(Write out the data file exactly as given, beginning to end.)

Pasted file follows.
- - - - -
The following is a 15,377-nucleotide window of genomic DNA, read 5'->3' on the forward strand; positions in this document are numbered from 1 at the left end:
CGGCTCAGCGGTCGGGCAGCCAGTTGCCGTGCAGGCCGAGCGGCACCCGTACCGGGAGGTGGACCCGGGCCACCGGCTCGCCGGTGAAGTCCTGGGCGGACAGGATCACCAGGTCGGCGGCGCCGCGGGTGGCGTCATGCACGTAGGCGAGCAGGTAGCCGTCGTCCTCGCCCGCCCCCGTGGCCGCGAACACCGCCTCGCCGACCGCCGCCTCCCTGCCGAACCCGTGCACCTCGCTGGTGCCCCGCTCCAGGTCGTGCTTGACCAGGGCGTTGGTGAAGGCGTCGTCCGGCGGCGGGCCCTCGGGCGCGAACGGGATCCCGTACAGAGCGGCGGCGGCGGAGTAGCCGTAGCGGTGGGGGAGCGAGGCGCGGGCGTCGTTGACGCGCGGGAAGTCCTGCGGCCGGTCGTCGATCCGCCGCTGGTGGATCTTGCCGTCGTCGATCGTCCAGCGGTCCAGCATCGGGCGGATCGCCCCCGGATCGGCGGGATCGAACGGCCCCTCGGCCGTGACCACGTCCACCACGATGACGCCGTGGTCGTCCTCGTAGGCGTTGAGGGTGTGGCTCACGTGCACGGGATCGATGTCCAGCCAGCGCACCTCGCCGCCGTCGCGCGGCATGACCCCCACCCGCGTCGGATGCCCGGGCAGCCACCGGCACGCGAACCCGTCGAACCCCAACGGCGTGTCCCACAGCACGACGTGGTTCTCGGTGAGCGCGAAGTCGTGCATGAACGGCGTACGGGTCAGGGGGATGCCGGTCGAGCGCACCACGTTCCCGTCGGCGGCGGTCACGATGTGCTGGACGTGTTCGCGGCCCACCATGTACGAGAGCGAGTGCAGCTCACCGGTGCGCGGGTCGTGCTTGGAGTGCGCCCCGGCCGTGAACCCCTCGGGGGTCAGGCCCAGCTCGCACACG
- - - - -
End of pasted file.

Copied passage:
The following is a 15,377-nucleotide window of genomic DNA, read 5'->3' on the forward strand; positions in this document are numbered from 1 at the left end:
CGGCTCAGCGGTCGGGCAGCCAGTTGCCGTGCAGGCCGAGCGGCACCCGTACCGGGAGGTGGACCCGGGCCACCGGCTCGCCGGTGAAGTCCTGGGCGGACAGGATCACCAGGTCGGCGGCGCCGCGGGTGGCGTCATGCACGTAGGCGAGCAGGTAGCCGTCGTCCTCGCCCGCCCCCGTGGCCGCGAACACCGCCTCGCCGACCGCCGCCTCCCTGCCGAACCCGTGCACCTCGCTGGTGCCCCGCTCCAGGTCGTGCTTGACCAGGGCGTTGGTGAAGGCGTCGTCCGGCGGCGGGCCCTCGGGCGCGAACGGGATCCCGTACAGAGCGGCGGCGGCGGAGTAGCCGTAGCGGTGGGGGAGCGAGGCGCGGGCGTCGTTGACGCGCGGGAAGTCCTGCGGCCGGTCGTCGATCCGCCGCTGGTGGATCTTGCCGTCGTCGATCGTCCAGCGGTCCAGCATCGGGCGGATCGCCCCCGGATCGGCGGGATCGAACGGCCCCTCGGCCGTGACCACGTCCACCACGATGACGCCGTGGTCGTCCTCGTAGGCGTTGAGGGTGTGGCTCACGTGCACGGGATCGATGTCCAGCCAGCGCACCTCGCCGCCGTCGCGCGGCATGACCCCCACCCGCGTCGGATGCCCGGGCAGCCACCGGCACGCGAACCCGTCGAACCCCAACGGCGTGTCCCACAGCACGACGTGGTTCTCGGTGAGCGCGAAGTCGTGCATGAACGGCGTACGGGTCAGGGGGATGCCGGTCGAGCGCACCACGTTCCCGTCGGCGGCGGTCACGATGTGCTGGACGTGTTCGCGGCCCACCATGTACGAGAGCGAGTGCAGCTCACCGGTGCGCGGGTCGTGCTTGGAGTGCGCCCCGGCCGTGAACCCCTCGGGGGTCAGGCCCAGCTCGCACACG